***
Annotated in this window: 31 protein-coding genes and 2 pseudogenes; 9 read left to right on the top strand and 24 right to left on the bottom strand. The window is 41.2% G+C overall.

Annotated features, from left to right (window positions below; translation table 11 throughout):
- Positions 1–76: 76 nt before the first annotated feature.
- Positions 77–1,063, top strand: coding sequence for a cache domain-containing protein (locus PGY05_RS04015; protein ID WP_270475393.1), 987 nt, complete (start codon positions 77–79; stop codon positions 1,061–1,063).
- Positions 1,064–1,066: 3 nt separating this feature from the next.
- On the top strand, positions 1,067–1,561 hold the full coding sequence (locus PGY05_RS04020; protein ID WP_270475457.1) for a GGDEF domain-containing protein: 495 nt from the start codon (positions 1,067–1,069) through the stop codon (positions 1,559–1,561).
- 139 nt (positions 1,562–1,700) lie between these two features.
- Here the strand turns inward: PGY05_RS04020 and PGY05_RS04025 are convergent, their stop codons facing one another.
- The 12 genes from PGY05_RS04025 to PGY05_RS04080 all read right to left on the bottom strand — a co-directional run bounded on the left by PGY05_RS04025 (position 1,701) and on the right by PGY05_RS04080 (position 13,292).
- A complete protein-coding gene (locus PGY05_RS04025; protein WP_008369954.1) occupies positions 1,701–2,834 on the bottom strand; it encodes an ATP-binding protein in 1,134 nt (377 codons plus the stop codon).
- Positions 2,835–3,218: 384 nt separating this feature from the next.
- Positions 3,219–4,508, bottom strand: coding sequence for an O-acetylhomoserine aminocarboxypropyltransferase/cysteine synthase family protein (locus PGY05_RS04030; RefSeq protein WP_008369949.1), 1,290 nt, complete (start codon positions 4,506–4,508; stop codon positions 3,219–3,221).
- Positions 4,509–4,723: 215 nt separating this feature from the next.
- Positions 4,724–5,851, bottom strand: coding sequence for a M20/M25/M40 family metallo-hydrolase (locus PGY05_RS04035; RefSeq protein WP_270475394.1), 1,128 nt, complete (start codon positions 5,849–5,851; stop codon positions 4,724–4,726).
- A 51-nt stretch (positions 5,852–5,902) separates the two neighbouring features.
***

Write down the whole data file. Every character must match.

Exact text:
Annotated in this window: 31 protein-coding genes and 2 pseudogenes; 9 read left to right on the top strand and 24 right to left on the bottom strand. The window is 41.2% G+C overall.

Annotated features, from left to right (window positions below; translation table 11 throughout):
- Positions 1–76: 76 nt before the first annotated feature.
- Positions 77–1,063, top strand: coding sequence for a cache domain-containing protein (locus PGY05_RS04015; protein ID WP_270475393.1), 987 nt, complete (start codon positions 77–79; stop codon positions 1,061–1,063).
- Positions 1,064–1,066: 3 nt separating this feature from the next.
- On the top strand, positions 1,067–1,561 hold the full coding sequence (locus PGY05_RS04020; protein ID WP_270475457.1) for a GGDEF domain-containing protein: 495 nt from the start codon (positions 1,067–1,069) through the stop codon (positions 1,559–1,561).
- 139 nt (positions 1,562–1,700) lie between these two features.
- Here the strand turns inward: PGY05_RS04020 and PGY05_RS04025 are convergent, their stop codons facing one another.
- The 12 genes from PGY05_RS04025 to PGY05_RS04080 all read right to left on the bottom strand — a co-directional run bounded on the left by PGY05_RS04025 (position 1,701) and on the right by PGY05_RS04080 (position 13,292).
- A complete protein-coding gene (locus PGY05_RS04025; protein WP_008369954.1) occupies positions 1,701–2,834 on the bottom strand; it encodes an ATP-binding protein in 1,134 nt (377 codons plus the stop codon).
- Positions 2,835–3,218: 384 nt separating this feature from the next.
- Positions 3,219–4,508, bottom strand: coding sequence for an O-acetylhomoserine aminocarboxypropyltransferase/cysteine synthase family protein (locus PGY05_RS04030; RefSeq protein WP_008369949.1), 1,290 nt, complete (start codon positions 4,506–4,508; stop codon positions 3,219–3,221).
- Positions 4,509–4,723: 215 nt separating this feature from the next.
- Positions 4,724–5,851, bottom strand: coding sequence for a M20/M25/M40 family metallo-hydrolase (locus PGY05_RS04035; RefSeq protein WP_270475394.1), 1,128 nt, complete (start codon positions 5,849–5,851; stop codon positions 4,724–4,726).
- A 51-nt stretch (positions 5,852–5,902) separates the two neighbouring features.